The man was seen in the water some three miles south of Girvan, well-dressed, mid-30s, with gold rings on his fingers, letters tucked into his jacket pocket and most certainly dead.

In his leather wallet were tucked a few French bank notes and coins. Some keys, pocket knives and a silver watch – ominously, stuck at a quarter to 12 – attached to a sovereign case containing precious cargo, a lock of dark hair.

Joseph Huet, Captain of the French merchant steamship SS Longwy, was far from his home of St. Malo on the north coast of France, where his wife – intended recipient of one of the letters in his sodden pocket – patiently waited, soon to receive the worst news possible.

Next day, the cold November water gave up two more of its secrets: one man found on the shore near Stepends, Turnberry, another opposite Ladybank Cottage at the Dipple.

Their lifebelts hinted at a desperate effort to save themselves. One, Samuel Brajeul, wore plain dungarees, the other had a few personal possessions tucked in his pockets: a briar pipe, a handkerchief and papers bearing his name, Harre Adolphe.

The only bodies recovered from the torpedoed and sunk French cargo steamship, SS Longwy, the merchant seamen would be laid to rest, side by side at the town’s Doune Cemetery. Their resting places were marked with simple crosses, bronze plaques and the words “Mort pour la France”.

Later Capt. Huet’s remains would be exhumed and returned home, the cemetery cross removed, leaving a gap his two crewmen.


The Herald: Lorna and Ritchie Conaghan of Girvan and District Great War Project Lorna and Ritchie Conaghan of Girvan and District Great War Project (Image: Girvan and District Great War Project)

The small corner of France in a Girvan cemetery remained that way for around 100 years. That is, until, the yawning space between the graves set two amateur war graves detectives on a journey back to 1917, and a fascinating mission to ensure the crew of SS Longwy would never be forgotten.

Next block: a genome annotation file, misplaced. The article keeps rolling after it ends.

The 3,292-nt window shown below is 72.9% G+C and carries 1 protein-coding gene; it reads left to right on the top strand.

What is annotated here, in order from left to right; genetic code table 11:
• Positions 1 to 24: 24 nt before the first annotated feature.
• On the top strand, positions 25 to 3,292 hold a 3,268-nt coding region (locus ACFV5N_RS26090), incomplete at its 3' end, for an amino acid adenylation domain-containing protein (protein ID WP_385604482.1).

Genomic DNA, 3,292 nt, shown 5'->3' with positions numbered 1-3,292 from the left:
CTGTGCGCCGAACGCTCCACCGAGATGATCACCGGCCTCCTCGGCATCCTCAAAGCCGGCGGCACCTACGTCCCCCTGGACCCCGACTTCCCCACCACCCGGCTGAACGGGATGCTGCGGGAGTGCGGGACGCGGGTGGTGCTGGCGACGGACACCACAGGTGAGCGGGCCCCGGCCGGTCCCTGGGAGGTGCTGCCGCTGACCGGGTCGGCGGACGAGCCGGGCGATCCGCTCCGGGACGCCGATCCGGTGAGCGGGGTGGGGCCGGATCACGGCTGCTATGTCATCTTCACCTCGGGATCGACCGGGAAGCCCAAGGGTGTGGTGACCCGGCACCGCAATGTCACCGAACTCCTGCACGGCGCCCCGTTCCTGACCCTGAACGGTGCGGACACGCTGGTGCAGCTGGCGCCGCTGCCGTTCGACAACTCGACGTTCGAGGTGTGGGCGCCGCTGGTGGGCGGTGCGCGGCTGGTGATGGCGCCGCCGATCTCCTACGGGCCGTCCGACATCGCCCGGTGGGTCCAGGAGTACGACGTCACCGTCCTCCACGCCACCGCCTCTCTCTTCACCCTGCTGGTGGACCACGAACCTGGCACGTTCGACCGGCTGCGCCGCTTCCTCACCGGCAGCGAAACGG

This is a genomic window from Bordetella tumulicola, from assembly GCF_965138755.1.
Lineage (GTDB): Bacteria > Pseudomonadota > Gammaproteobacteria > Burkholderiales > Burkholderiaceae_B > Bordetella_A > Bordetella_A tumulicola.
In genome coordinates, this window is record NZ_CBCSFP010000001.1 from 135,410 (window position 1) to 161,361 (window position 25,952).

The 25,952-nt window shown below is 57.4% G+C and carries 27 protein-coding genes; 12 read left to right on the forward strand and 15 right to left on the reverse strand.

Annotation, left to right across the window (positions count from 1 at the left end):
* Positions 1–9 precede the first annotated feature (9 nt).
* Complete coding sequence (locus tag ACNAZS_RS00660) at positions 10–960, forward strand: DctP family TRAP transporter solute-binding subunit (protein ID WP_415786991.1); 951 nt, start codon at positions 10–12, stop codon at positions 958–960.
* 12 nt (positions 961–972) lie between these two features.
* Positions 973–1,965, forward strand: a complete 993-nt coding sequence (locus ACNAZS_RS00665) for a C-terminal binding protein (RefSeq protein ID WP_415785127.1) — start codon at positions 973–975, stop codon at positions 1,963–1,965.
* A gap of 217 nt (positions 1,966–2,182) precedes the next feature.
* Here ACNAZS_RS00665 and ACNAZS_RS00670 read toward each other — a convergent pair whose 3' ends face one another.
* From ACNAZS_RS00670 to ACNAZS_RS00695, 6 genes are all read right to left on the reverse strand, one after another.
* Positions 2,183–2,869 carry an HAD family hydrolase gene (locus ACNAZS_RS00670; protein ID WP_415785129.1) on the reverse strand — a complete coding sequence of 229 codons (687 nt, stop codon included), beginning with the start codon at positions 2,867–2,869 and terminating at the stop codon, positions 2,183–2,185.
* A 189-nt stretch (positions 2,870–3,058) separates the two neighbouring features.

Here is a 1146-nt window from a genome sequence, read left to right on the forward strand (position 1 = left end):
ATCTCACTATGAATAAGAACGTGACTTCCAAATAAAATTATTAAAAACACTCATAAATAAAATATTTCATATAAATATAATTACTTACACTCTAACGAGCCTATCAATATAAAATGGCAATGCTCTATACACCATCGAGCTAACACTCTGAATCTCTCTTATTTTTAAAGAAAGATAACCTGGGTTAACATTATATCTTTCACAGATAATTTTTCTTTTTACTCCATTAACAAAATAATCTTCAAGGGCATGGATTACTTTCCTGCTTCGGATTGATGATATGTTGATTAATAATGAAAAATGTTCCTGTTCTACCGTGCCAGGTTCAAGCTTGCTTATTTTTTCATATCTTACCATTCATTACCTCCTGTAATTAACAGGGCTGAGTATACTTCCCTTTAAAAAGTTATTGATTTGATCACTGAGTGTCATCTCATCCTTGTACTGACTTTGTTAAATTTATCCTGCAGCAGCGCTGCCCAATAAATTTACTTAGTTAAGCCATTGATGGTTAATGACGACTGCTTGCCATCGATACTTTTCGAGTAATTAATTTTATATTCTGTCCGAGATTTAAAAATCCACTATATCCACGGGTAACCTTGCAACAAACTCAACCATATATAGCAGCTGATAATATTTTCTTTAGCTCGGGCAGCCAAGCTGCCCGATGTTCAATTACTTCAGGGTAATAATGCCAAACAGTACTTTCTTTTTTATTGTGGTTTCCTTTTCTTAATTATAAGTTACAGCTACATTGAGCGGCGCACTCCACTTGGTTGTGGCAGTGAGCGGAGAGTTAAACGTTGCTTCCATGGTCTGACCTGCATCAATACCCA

Soon, should all go to plan, the spot in Doune Cemetery where Capt. Huet’s now empty lair lies, will be marked by a respectful and deeply poignant granite memorial stone.

The first proper tribute to SS Longwy’s dead, it will bear the names of all the vessel’s crew.

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The stone’s unveiling will bring to a conclusion almost a decade of effort by husband and wife research team, Ritchie and Lorna Conaghan of the Girvan and District Great War Project (GDGWP), whose curiosity over war casualties in the area was sparked as they researched names on Girvan’s war memorial.

It led to them identifying and recording details of at least 600 servicemen from the local area who died from the First World War onwards, among them some previously not named on memorials, and others from Commonwealth countries, including Australia and Canada.

They had already helped uncover crucial details about the grave of a man whose body had been found by a nine-year-old boy on the south Ayrshire coast in August 1940 – an unknown victim from ill-fated WW2 internment ship, SS Arandora Star.

Sunk by a U-boat in 1940, the steamer was carrying hundreds of ‘enemy aliens’, innocent Germans and Italians rounded up from homes across Britain due to be sent to Canada.

When one, Francesco D'Inverno, was found to have a Scottish death certificate, the couple discovered his burial site, on common ground within Doune Cemetery.

That helped lead to a gravestone marking his resting place - not far from the SS Longwy graves and the strange gap between two lairs.